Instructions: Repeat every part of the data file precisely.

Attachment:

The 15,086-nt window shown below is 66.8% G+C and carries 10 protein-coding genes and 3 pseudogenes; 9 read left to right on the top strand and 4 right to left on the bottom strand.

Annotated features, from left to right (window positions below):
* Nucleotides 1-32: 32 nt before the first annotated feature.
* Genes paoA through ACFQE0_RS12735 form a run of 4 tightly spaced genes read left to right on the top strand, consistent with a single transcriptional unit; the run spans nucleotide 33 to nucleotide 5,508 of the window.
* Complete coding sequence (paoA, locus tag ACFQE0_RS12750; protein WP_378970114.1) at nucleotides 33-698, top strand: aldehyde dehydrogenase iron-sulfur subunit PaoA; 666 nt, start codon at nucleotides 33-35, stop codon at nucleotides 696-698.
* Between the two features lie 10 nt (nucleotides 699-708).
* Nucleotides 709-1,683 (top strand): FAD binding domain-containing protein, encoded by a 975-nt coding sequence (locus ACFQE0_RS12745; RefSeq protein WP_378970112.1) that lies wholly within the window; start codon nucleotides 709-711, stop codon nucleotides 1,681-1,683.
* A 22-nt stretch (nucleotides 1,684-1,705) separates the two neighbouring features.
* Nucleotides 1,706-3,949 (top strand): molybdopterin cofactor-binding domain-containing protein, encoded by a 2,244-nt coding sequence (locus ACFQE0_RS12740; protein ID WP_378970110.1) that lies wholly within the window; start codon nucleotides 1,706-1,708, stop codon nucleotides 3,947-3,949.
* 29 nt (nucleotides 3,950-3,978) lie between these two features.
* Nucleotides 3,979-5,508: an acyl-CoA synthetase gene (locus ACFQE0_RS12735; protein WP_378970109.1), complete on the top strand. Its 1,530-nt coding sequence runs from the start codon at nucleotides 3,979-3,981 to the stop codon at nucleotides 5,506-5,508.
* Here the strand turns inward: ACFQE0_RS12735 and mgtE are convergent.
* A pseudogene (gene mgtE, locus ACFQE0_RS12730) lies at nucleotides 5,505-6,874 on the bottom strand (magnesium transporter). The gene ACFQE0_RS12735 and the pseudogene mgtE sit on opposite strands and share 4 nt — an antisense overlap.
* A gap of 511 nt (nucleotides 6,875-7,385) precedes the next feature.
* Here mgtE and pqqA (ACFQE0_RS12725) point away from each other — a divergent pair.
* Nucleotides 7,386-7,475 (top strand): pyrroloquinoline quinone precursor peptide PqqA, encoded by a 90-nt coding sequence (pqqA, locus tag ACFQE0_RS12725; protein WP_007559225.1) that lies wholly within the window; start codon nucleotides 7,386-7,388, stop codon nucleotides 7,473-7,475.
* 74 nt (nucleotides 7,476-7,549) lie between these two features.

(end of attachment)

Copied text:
The 15,086-nt window shown below is 66.8% G+C and carries 10 protein-coding genes and 3 pseudogenes; 9 read left to right on the top strand and 4 right to left on the bottom strand.

Annotated features, from left to right (window positions below):
* Nucleotides 1-32: 32 nt before the first annotated feature.
* Genes paoA through ACFQE0_RS12735 form a run of 4 tightly spaced genes read left to right on the top strand, consistent with a single transcriptional unit; the run spans nucleotide 33 to nucleotide 5,508 of the window.
* Complete coding sequence (paoA, locus tag ACFQE0_RS12750; protein WP_378970114.1) at nucleotides 33-698, top strand: aldehyde dehydrogenase iron-sulfur subunit PaoA; 666 nt, start codon at nucleotides 33-35, stop codon at nucleotides 696-698.
* Between the two features lie 10 nt (nucleotides 699-708).
* Nucleotides 709-1,683 (top strand): FAD binding domain-containing protein, encoded by a 975-nt coding sequence (locus ACFQE0_RS12745; RefSeq protein WP_378970112.1) that lies wholly within the window; start codon nucleotides 709-711, stop codon nucleotides 1,681-1,683.
* A 22-nt stretch (nucleotides 1,684-1,705) separates the two neighbouring features.
* Nucleotides 1,706-3,949 (top strand): molybdopterin cofactor-binding domain-containing protein, encoded by a 2,244-nt coding sequence (locus ACFQE0_RS12740; protein ID WP_378970110.1) that lies wholly within the window; start codon nucleotides 1,706-1,708, stop codon nucleotides 3,947-3,949.
* 29 nt (nucleotides 3,950-3,978) lie between these two features.
* Nucleotides 3,979-5,508: an acyl-CoA synthetase gene (locus ACFQE0_RS12735; protein WP_378970109.1), complete on the top strand. Its 1,530-nt coding sequence runs from the start codon at nucleotides 3,979-3,981 to the stop codon at nucleotides 5,506-5,508.
* Here the strand turns inward: ACFQE0_RS12735 and mgtE are convergent.
* A pseudogene (gene mgtE, locus ACFQE0_RS12730) lies at nucleotides 5,505-6,874 on the bottom strand (magnesium transporter). The gene ACFQE0_RS12735 and the pseudogene mgtE sit on opposite strands and share 4 nt — an antisense overlap.
* A gap of 511 nt (nucleotides 6,875-7,385) precedes the next feature.
* Here mgtE and pqqA (ACFQE0_RS12725) point away from each other — a divergent pair.
* Nucleotides 7,386-7,475 (top strand): pyrroloquinoline quinone precursor peptide PqqA, encoded by a 90-nt coding sequence (pqqA, locus tag ACFQE0_RS12725; protein WP_007559225.1) that lies wholly within the window; start codon nucleotides 7,386-7,388, stop codon nucleotides 7,473-7,475.
* 74 nt (nucleotides 7,476-7,549) lie between these two features.